Monthly Archives: April 2006

Conference time

I’m off to a conference in Las Vegas this week – I’ll be speaking to a group of my colleagues in IBM Software Services for WebSphere on some Message Broker topics, and helping with some practical education sessions. I’ll try to blog from there, but it will obviously depend on time, and network availability. Leaving in the morning.

I’ve decided not to take my camera. It was a very hard decision, but frankly it will be bulky to carry on the flight and around with me during the day, and I’m simply not sure how much time I’ll have for photography. I’m sure I’m going to miss it when I’m there. Unless any other options present themselves, it will be the inbuilt camera on my phone, which is very poor quality.

If I don’t get to blog from there, then I’ll be posting again on my return…

Building experiments in Second Life

Not wanting to be left behind in my Second Life skills, I began to investigate how to build and manipulate objects and scripts. Read on, and it will become apparent that I am but an amateur …

my screen

I decided that my first task would be to build a screen, with a goal of trying to display an image from my Flickr account. I found an interesting article on O’ReillyNet about how to run a PowerPoint presentation inside SL. Rather than following the suggested method of uploading images / slides as images, I decided to try the alternative method from the comments on that article – pointing my screen at a media stream which was, in fact, my image, since apparently the QuickTime player in SL should support JPEGs.

I joined a group so that I could have a bit of land to build my screen. As you’ll see from the screenshot, the screen itself is fairly simple, a thin 4:3 ratio object made from glass. The idea was that when you touched it, the image would appear. According to the API reference for llParcelMediaCommandList():

You are allowed one movie (or “media” resource) per land parcel […] Script functions only work for objects owned by the land owner or deeded to the group that owns the land. (Remember to set asset permissions on your script and object as well as sharing it with the group!)

Initially, I didn’t see an image. So I then tried deeding my object to the group. Unfortunately, at that point I failed to be able to modify the object any more, so I guess I messed up the permissions somehow. In the end, I had to delete my screen, and will have to wait for another opportunity to play with this function.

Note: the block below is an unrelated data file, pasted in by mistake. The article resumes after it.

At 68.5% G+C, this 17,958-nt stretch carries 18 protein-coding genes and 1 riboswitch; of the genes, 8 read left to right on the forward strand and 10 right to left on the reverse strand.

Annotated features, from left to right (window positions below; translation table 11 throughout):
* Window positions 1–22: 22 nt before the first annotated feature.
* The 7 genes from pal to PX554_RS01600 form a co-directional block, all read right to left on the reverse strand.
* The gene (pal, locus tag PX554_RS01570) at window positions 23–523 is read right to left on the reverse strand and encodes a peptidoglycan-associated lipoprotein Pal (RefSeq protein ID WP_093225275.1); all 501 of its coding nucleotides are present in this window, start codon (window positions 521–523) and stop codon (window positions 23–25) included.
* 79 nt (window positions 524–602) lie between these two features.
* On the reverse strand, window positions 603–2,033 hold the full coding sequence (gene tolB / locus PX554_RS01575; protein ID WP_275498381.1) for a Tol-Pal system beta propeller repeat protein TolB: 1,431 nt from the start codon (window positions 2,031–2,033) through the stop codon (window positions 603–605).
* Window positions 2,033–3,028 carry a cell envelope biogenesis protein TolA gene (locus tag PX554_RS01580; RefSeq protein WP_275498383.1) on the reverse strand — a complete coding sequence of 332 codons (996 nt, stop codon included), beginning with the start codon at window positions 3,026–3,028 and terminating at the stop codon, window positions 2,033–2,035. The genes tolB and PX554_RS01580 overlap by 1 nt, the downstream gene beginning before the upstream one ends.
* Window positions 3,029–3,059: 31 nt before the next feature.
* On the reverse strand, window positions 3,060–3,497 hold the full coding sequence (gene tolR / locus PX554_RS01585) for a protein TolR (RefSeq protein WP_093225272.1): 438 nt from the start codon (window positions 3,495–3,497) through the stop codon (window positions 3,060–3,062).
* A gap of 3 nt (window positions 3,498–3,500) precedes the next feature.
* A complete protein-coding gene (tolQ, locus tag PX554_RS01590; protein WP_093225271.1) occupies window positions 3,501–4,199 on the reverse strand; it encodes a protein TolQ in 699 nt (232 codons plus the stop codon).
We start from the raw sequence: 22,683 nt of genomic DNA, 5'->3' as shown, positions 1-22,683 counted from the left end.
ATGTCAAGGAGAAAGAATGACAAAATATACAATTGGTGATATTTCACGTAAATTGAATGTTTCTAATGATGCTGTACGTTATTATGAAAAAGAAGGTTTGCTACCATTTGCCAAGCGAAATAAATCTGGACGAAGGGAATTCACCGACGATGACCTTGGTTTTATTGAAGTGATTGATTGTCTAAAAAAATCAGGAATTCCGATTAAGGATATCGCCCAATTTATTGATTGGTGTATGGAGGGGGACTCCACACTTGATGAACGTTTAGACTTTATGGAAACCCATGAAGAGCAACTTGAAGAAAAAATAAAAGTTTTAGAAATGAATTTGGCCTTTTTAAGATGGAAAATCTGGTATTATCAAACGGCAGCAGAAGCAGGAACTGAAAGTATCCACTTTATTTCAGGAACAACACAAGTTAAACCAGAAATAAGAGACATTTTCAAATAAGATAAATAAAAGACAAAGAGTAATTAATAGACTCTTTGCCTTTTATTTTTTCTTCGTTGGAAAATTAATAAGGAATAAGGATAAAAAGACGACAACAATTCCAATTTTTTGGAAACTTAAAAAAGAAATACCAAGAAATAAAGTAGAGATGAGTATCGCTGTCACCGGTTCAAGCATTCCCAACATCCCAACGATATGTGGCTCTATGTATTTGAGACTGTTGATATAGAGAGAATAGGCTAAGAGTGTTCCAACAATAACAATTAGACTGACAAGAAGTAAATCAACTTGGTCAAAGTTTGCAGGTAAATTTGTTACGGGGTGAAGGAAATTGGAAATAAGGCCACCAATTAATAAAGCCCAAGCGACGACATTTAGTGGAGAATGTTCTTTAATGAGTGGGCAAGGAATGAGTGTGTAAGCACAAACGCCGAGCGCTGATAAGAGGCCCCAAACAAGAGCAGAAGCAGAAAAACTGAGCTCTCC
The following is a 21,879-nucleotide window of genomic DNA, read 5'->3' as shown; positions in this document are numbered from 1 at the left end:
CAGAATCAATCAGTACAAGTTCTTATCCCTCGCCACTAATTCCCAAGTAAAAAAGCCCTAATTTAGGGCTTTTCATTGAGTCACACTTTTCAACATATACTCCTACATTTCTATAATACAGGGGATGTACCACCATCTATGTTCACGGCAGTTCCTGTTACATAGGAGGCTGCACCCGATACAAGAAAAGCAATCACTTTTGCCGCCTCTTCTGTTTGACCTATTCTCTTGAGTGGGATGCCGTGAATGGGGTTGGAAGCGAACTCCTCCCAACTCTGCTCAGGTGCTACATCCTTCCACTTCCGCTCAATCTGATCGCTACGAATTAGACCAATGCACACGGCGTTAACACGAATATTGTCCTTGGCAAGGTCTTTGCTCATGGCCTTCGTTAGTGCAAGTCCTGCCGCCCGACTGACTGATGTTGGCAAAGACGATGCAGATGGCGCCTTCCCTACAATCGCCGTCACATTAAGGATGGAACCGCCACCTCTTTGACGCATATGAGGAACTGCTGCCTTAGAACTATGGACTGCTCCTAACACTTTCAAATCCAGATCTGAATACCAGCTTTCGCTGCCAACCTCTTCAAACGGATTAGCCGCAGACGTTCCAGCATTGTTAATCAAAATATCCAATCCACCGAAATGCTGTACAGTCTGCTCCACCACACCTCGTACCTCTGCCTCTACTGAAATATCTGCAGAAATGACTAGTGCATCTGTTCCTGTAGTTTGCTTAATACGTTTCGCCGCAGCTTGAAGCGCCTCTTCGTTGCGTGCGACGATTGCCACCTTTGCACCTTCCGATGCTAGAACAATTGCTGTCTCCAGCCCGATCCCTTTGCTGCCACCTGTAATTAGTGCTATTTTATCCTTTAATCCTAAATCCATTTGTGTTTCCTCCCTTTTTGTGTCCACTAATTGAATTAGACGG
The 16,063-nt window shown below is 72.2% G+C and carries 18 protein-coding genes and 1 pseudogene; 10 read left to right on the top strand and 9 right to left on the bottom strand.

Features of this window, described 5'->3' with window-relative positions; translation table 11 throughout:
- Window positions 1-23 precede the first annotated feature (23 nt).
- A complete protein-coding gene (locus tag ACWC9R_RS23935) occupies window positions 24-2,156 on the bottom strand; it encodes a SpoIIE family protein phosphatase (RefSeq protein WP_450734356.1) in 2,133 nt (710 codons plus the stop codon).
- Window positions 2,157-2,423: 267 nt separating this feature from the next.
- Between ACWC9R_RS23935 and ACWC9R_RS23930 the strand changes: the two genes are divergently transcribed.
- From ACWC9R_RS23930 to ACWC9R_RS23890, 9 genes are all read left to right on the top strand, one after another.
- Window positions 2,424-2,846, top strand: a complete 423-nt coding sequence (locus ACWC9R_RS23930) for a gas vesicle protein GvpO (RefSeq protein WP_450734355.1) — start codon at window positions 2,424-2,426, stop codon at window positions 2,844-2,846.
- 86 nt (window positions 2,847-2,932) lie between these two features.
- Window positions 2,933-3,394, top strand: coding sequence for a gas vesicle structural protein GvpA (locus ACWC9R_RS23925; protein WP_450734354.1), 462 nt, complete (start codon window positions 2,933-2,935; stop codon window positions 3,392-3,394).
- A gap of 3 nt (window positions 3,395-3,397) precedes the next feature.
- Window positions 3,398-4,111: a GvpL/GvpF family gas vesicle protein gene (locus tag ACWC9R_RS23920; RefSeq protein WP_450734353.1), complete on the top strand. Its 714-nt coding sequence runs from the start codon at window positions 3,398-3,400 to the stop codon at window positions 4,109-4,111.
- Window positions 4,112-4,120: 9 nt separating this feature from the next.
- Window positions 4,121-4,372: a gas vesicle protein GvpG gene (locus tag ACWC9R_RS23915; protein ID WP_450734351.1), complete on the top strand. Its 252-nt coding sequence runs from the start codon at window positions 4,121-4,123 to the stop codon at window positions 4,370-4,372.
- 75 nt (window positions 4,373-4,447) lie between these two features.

In other Second Life news, as of yesterday the population had grown to 200,000 residents.

Blog migration progress

Regular readers will remember that one of my bugbears with the migration from Blogger to WordPress was the lag in Google reindexing my new site (refs 1, 2, and 3). I freely admit that my blog has a low hit rate, so Google and other search engines have been key to attracting interest so far.

I’m glad to say that normal service appears to have resumed. My statistics widget is showing more than 1,000 hits, which is still low, but given the relative youth of this blog, I’m confident that I can catch Gendal eventually. May it take me 1,000 years…

The blog stats and feed stats pages are showing a fair number of daily hits, and once again I’m able to see which posts are most popular on a day-to-day basis, as well as learning which search terms are providing me with the most hits. For those that don’t have a blog already, here’s a preview of the sort of data that I’m now able to see (with some cutting and pasting to compose a single screenshot – normally this would take up a bit more room, obviously)


I prefer this interface far more than the one provided by the SiteMinder stuff I’d hacked into Blogger. For starters, I can see the search terms in plain text. The graphs and things are nice, too.

Online caffeination

Found via Ross Burton’s blogHas Bean Coffee. I’m going to try them the next time we run out.

McNealy out from Sun CEO role

It was rumoured for the umpteenth time last week (via Slashdot), but now he's actually going. Only as CEO though, he remains chairman.

Richard has an interesting viewpoint.

(hmm, just realised the original post title was really misleading, so i changed it…)